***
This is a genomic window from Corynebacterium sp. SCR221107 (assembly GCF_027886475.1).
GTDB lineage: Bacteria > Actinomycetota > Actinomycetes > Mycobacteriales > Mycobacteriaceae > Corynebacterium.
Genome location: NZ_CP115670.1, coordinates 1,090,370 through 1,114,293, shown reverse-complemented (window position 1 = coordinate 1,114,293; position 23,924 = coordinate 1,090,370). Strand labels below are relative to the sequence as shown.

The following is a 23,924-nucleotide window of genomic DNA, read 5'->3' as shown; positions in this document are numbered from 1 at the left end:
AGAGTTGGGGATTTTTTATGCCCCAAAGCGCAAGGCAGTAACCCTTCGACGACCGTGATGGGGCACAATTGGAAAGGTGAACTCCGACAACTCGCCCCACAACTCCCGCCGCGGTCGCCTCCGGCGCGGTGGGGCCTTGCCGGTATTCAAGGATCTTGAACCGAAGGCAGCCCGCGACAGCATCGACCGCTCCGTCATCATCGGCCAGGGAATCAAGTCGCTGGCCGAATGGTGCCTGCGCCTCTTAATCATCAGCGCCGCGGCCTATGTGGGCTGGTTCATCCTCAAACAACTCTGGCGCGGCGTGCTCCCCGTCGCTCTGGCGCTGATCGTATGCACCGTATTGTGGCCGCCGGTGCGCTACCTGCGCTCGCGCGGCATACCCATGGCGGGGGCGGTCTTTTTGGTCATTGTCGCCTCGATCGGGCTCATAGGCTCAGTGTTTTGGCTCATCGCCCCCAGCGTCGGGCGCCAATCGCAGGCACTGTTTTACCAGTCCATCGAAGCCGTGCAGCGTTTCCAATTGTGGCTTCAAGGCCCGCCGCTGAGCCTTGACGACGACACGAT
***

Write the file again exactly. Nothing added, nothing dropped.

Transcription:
This is a genomic window from Corynebacterium sp. SCR221107 (assembly GCF_027886475.1).
GTDB lineage: Bacteria > Actinomycetota > Actinomycetes > Mycobacteriales > Mycobacteriaceae > Corynebacterium.
Genome location: NZ_CP115670.1, coordinates 1,090,370 through 1,114,293, shown reverse-complemented (window position 1 = coordinate 1,114,293; position 23,924 = coordinate 1,090,370). Strand labels below are relative to the sequence as shown.

The following is a 23,924-nucleotide window of genomic DNA, read 5'->3' as shown; positions in this document are numbered from 1 at the left end:
AGAGTTGGGGATTTTTTATGCCCCAAAGCGCAAGGCAGTAACCCTTCGACGACCGTGATGGGGCACAATTGGAAAGGTGAACTCCGACAACTCGCCCCACAACTCCCGCCGCGGTCGCCTCCGGCGCGGTGGGGCCTTGCCGGTATTCAAGGATCTTGAACCGAAGGCAGCCCGCGACAGCATCGACCGCTCCGTCATCATCGGCCAGGGAATCAAGTCGCTGGCCGAATGGTGCCTGCGCCTCTTAATCATCAGCGCCGCGGCCTATGTGGGCTGGTTCATCCTCAAACAACTCTGGCGCGGCGTGCTCCCCGTCGCTCTGGCGCTGATCGTATGCACCGTATTGTGGCCGCCGGTGCGCTACCTGCGCTCGCGCGGCATACCCATGGCGGGGGCGGTCTTTTTGGTCATTGTCGCCTCGATCGGGCTCATAGGCTCAGTGTTTTGGCTCATCGCCCCCAGCGTCGGGCGCCAATCGCAGGCACTGTTTTACCAGTCCATCGAAGCCGTGCAGCGTTTCCAATTGTGGCTTCAAGGCCCGCCGCTGAGCCTTGACGACGACACGAT